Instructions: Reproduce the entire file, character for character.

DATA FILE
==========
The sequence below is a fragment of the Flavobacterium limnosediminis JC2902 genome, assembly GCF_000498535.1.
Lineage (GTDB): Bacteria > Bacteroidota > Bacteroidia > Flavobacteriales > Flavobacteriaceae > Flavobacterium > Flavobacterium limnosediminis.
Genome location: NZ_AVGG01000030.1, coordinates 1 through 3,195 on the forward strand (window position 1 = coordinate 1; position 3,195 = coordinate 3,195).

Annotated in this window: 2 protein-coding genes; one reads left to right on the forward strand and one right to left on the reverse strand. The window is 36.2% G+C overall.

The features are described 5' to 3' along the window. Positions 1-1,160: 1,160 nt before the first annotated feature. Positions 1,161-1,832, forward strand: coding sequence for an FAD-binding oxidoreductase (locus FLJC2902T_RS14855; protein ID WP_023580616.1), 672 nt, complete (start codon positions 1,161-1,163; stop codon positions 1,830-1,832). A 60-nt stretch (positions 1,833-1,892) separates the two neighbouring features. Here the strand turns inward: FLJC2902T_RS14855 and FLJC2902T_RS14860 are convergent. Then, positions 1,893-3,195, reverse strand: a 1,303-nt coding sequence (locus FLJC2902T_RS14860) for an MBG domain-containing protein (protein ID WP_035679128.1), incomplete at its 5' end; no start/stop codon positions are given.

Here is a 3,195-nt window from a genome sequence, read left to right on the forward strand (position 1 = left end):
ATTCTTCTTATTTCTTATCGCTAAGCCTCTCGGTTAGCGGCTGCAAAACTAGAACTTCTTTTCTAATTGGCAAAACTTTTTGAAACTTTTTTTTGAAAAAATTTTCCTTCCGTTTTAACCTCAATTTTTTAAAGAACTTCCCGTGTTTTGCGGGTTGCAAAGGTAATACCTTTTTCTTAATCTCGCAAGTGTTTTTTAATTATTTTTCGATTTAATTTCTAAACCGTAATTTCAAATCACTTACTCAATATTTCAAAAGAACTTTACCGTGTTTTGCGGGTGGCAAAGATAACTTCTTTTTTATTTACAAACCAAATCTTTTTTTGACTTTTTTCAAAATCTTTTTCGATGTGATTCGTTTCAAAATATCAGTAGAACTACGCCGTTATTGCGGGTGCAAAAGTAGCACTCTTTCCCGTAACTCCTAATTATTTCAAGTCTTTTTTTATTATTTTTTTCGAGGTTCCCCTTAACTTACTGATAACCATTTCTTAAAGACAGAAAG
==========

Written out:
The sequence below is a fragment of the Flavobacterium limnosediminis JC2902 genome, assembly GCF_000498535.1.
Lineage (GTDB): Bacteria > Bacteroidota > Bacteroidia > Flavobacteriales > Flavobacteriaceae > Flavobacterium > Flavobacterium limnosediminis.
Genome location: NZ_AVGG01000030.1, coordinates 1 through 3,195 on the forward strand (window position 1 = coordinate 1; position 3,195 = coordinate 3,195).

Annotated in this window: 2 protein-coding genes; one reads left to right on the forward strand and one right to left on the reverse strand. The window is 36.2% G+C overall.

The features are described 5' to 3' along the window. Positions 1-1,160: 1,160 nt before the first annotated feature. Positions 1,161-1,832, forward strand: coding sequence for an FAD-binding oxidoreductase (locus FLJC2902T_RS14855; protein ID WP_023580616.1), 672 nt, complete (start codon positions 1,161-1,163; stop codon positions 1,830-1,832). A 60-nt stretch (positions 1,833-1,892) separates the two neighbouring features. Here the strand turns inward: FLJC2902T_RS14855 and FLJC2902T_RS14860 are convergent. Then, positions 1,893-3,195, reverse strand: a 1,303-nt coding sequence (locus FLJC2902T_RS14860) for an MBG domain-containing protein (protein ID WP_035679128.1), incomplete at its 5' end; no start/stop codon positions are given.

Here is a 3,195-nt window from a genome sequence, read left to right on the forward strand (position 1 = left end):
ATTCTTCTTATTTCTTATCGCTAAGCCTCTCGGTTAGCGGCTGCAAAACTAGAACTTCTTTTCTAATTGGCAAAACTTTTTGAAACTTTTTTTTGAAAAAATTTTCCTTCCGTTTTAACCTCAATTTTTTAAAGAACTTCCCGTGTTTTGCGGGTTGCAAAGGTAATACCTTTTTCTTAATCTCGCAAGTGTTTTTTAATTATTTTTCGATTTAATTTCTAAACCGTAATTTCAAATCACTTACTCAATATTTCAAAAGAACTTTACCGTGTTTTGCGGGTGGCAAAGATAACTTCTTTTTTATTTACAAACCAAATCTTTTTTTGACTTTTTTCAAAATCTTTTTCGATGTGATTCGTTTCAAAATATCAGTAGAACTACGCCGTTATTGCGGGTGCAAAAGTAGCACTCTTTCCCGTAACTCCTAATTATTTCAAGTCTTTTTTTATTATTTTTTTCGAGGTTCCCCTTAACTTACTGATAACCATTTCTTAAAGACAGAAAG